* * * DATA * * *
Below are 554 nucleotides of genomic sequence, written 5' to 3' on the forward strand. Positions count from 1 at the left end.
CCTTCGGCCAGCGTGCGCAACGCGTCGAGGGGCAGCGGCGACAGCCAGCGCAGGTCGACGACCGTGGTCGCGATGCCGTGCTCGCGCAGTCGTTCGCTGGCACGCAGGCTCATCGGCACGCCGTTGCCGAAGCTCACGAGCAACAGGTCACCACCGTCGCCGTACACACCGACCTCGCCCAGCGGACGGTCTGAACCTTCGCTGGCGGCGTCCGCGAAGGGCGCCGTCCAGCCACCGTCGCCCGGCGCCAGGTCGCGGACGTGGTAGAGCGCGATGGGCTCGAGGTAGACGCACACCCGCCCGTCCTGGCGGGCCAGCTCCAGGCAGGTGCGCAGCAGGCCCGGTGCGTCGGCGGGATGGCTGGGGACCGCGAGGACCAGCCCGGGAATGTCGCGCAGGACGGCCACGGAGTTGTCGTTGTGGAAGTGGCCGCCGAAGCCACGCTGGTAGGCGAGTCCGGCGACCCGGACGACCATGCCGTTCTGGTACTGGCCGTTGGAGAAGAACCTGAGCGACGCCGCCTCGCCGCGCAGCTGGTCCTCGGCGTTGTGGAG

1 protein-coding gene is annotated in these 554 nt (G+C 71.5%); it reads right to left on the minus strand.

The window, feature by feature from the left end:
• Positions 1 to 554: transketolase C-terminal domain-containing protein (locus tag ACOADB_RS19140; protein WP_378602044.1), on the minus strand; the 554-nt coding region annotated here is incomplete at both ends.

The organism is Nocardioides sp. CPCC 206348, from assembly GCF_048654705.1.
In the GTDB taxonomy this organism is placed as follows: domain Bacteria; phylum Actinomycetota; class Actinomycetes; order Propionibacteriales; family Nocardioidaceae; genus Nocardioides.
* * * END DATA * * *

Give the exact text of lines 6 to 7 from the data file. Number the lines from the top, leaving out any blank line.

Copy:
The organism is Nocardioides sp. CPCC 206348, from assembly GCF_048654705.1.
In the GTDB taxonomy this organism is placed as follows: domain Bacteria; phylum Actinomycetota; class Actinomycetes; order Propionibacteriales; family Nocardioidaceae; genus Nocardioides.